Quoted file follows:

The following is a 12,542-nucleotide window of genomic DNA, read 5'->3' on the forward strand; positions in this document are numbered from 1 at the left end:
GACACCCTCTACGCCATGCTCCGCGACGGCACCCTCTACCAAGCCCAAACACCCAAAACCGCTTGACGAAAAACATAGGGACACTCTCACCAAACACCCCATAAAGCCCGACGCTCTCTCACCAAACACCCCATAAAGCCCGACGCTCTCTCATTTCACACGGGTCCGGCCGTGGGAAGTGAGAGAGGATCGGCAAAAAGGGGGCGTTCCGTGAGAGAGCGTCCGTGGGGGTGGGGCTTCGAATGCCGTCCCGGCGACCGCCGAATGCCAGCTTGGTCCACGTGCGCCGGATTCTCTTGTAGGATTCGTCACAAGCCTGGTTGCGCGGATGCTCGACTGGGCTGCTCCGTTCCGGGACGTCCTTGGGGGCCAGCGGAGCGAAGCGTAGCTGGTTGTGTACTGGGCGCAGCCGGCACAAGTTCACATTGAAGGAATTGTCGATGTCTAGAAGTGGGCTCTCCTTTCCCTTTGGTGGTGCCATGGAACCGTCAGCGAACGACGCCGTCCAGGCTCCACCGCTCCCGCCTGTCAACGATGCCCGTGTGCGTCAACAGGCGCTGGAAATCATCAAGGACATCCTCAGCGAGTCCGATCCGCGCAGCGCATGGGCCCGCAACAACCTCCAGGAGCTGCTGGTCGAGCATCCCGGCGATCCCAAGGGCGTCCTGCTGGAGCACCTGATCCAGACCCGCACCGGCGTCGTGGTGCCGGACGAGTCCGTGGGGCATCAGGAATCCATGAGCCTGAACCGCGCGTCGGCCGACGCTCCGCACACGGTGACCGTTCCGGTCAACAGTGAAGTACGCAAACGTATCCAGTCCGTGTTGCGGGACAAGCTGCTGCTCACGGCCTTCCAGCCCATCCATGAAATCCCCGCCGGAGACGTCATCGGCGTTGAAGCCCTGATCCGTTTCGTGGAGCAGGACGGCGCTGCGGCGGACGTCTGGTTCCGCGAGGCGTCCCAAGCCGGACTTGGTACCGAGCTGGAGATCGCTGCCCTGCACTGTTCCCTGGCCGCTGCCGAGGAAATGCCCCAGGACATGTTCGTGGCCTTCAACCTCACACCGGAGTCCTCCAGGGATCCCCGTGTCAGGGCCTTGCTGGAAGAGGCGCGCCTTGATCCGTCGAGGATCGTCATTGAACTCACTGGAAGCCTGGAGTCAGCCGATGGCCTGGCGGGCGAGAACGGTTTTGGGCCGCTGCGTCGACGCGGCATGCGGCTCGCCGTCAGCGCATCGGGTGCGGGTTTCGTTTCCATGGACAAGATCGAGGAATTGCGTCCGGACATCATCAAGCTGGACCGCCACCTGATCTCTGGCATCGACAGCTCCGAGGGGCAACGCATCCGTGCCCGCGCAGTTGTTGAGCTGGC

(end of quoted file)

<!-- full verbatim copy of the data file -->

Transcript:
The following is a 12,542-nucleotide window of genomic DNA, read 5'->3' on the forward strand; positions in this document are numbered from 1 at the left end:
GACACCCTCTACGCCATGCTCCGCGACGGCACCCTCTACCAAGCCCAAACACCCAAAACCGCTTGACGAAAAACATAGGGACACTCTCACCAAACACCCCATAAAGCCCGACGCTCTCTCACCAAACACCCCATAAAGCCCGACGCTCTCTCATTTCACACGGGTCCGGCCGTGGGAAGTGAGAGAGGATCGGCAAAAAGGGGGCGTTCCGTGAGAGAGCGTCCGTGGGGGTGGGGCTTCGAATGCCGTCCCGGCGACCGCCGAATGCCAGCTTGGTCCACGTGCGCCGGATTCTCTTGTAGGATTCGTCACAAGCCTGGTTGCGCGGATGCTCGACTGGGCTGCTCCGTTCCGGGACGTCCTTGGGGGCCAGCGGAGCGAAGCGTAGCTGGTTGTGTACTGGGCGCAGCCGGCACAAGTTCACATTGAAGGAATTGTCGATGTCTAGAAGTGGGCTCTCCTTTCCCTTTGGTGGTGCCATGGAACCGTCAGCGAACGACGCCGTCCAGGCTCCACCGCTCCCGCCTGTCAACGATGCCCGTGTGCGTCAACAGGCGCTGGAAATCATCAAGGACATCCTCAGCGAGTCCGATCCGCGCAGCGCATGGGCCCGCAACAACCTCCAGGAGCTGCTGGTCGAGCATCCCGGCGATCCCAAGGGCGTCCTGCTGGAGCACCTGATCCAGACCCGCACCGGCGTCGTGGTGCCGGACGAGTCCGTGGGGCATCAGGAATCCATGAGCCTGAACCGCGCGTCGGCCGACGCTCCGCACACGGTGACCGTTCCGGTCAACAGTGAAGTACGCAAACGTATCCAGTCCGTGTTGCGGGACAAGCTGCTGCTCACGGCCTTCCAGCCCATCCATGAAATCCCCGCCGGAGACGTCATCGGCGTTGAAGCCCTGATCCGTTTCGTGGAGCAGGACGGCGCTGCGGCGGACGTCTGGTTCCGCGAGGCGTCCCAAGCCGGACTTGGTACCGAGCTGGAGATCGCTGCCCTGCACTGTTCCCTGGCCGCTGCCGAGGAAATGCCCCAGGACATGTTCGTGGCCTTCAACCTCACACCGGAGTCCTCCAGGGATCCCCGTGTCAGGGCCTTGCTGGAAGAGGCGCGCCTTGATCCGTCGAGGATCGTCATTGAACTCACTGGAAGCCTGGAGTCAGCCGATGGCCTGGCGGGCGAGAACGGTTTTGGGCCGCTGCGTCGACGCGGCATGCGGCTCGCCGTCAGCGCATCGGGTGCGGGTTTCGTTTCCATGGACAAGATCGAGGAATTGCGTCCGGACATCATCAAGCTGGACCGCCACCTGATCTCTGGCATCGACAGCTCCGAGGGGCAACGCATCCGTGCCCGCGCAGTTGTTGAGCTGGC